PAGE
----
Overweight Patients Denied Surgery in England


British surgeons concerns over obese patients being denied surgery

Royal College of Surgeons has discovered a third of English NHS health bosses have restricted access to surgeries.

Restricting patient access to surgery has the potential to continue life threatening and painful circumstances. The increase in rationing surgeries due to the financial climate has been causing concern, the reveal of this has bee highlighted because of the freedom of information returns from almost all of the 209 clinical commissioning groups in England as well as all 7 health boards in Wales.

Some clinics encourage voluntary policies such as, loosing weight or stopping smoking. However, some have introduced mandatory ones, meaning potential patients have to meet exact regulation before they can be operated on. The mandatory criteria has become an issue with the college as they believe that overweight patients may, or already have, become a focal point for NHS savings.

Museum of the Royal College of Surgeons
Museum of the Royal College of Surgeons

The report has shown that 31% of CCGs (Clinical Commissioning Groups) and a single health board in Wales have, at the very least, one policy requiring people to meet a criteria like lose weight or stop smoking before they can be continue on for routine surgery. For example, some surgeries may require you to be under a certain BMI to qualify for surgical procedures and some require a patient to loose 10% of their body weight.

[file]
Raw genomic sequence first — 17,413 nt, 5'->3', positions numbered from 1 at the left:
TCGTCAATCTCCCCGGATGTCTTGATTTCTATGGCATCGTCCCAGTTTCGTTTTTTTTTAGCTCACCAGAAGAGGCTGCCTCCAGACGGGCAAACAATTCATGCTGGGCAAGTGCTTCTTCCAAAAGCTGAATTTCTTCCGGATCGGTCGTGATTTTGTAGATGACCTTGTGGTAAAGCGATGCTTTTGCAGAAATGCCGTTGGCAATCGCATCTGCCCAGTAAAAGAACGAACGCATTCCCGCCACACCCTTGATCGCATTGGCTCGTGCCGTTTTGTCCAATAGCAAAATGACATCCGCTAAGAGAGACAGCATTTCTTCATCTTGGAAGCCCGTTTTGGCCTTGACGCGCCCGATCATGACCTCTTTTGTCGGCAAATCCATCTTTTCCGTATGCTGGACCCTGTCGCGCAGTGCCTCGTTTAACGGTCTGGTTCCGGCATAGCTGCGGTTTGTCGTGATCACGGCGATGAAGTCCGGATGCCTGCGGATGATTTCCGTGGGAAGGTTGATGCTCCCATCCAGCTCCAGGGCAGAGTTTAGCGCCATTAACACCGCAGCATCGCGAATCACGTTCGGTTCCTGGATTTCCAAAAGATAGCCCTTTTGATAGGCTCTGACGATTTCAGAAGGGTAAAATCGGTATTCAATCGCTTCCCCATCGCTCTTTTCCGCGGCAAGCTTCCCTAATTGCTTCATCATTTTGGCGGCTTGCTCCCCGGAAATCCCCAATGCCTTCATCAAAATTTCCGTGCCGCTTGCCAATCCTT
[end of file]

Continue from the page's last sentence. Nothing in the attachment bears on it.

It has been explained by the Chair of the East and North Hertfordshire Clinical Commissioning Group, Dr Hari Pathmanathan, that some patients may be required to loose weight or stop smoking as it heightens the risk of them dying while under anaesthetic. It also means they are more likely to suffer from breathing problems, infections and surgical complications. Dr Pathmanathan has said:

“It is for these health reasons that patients who have a higher risk because of their weight are not be booked for routine surgery until they have lost enough weight to improve the outcomes of their surgery, although no-one would be asked to wait for more than nine months.”

The Royal College of Surgeons believes that bans or restrictions on surgery on basis like these aren’t upheld by national guidance and are wrong to enforce. College President Clare Marx has spoken out and stated the fact that patients should be dealt with on a case to case basis:

“In some instances, a patient might need surgery in order to help them to do exercise and lose weight.”

While it may be medical fact that smokers and obese patients are more likely to suffer adverse affects from surgical procedures, do you think there should be a blanket ban on them receiving surgery?

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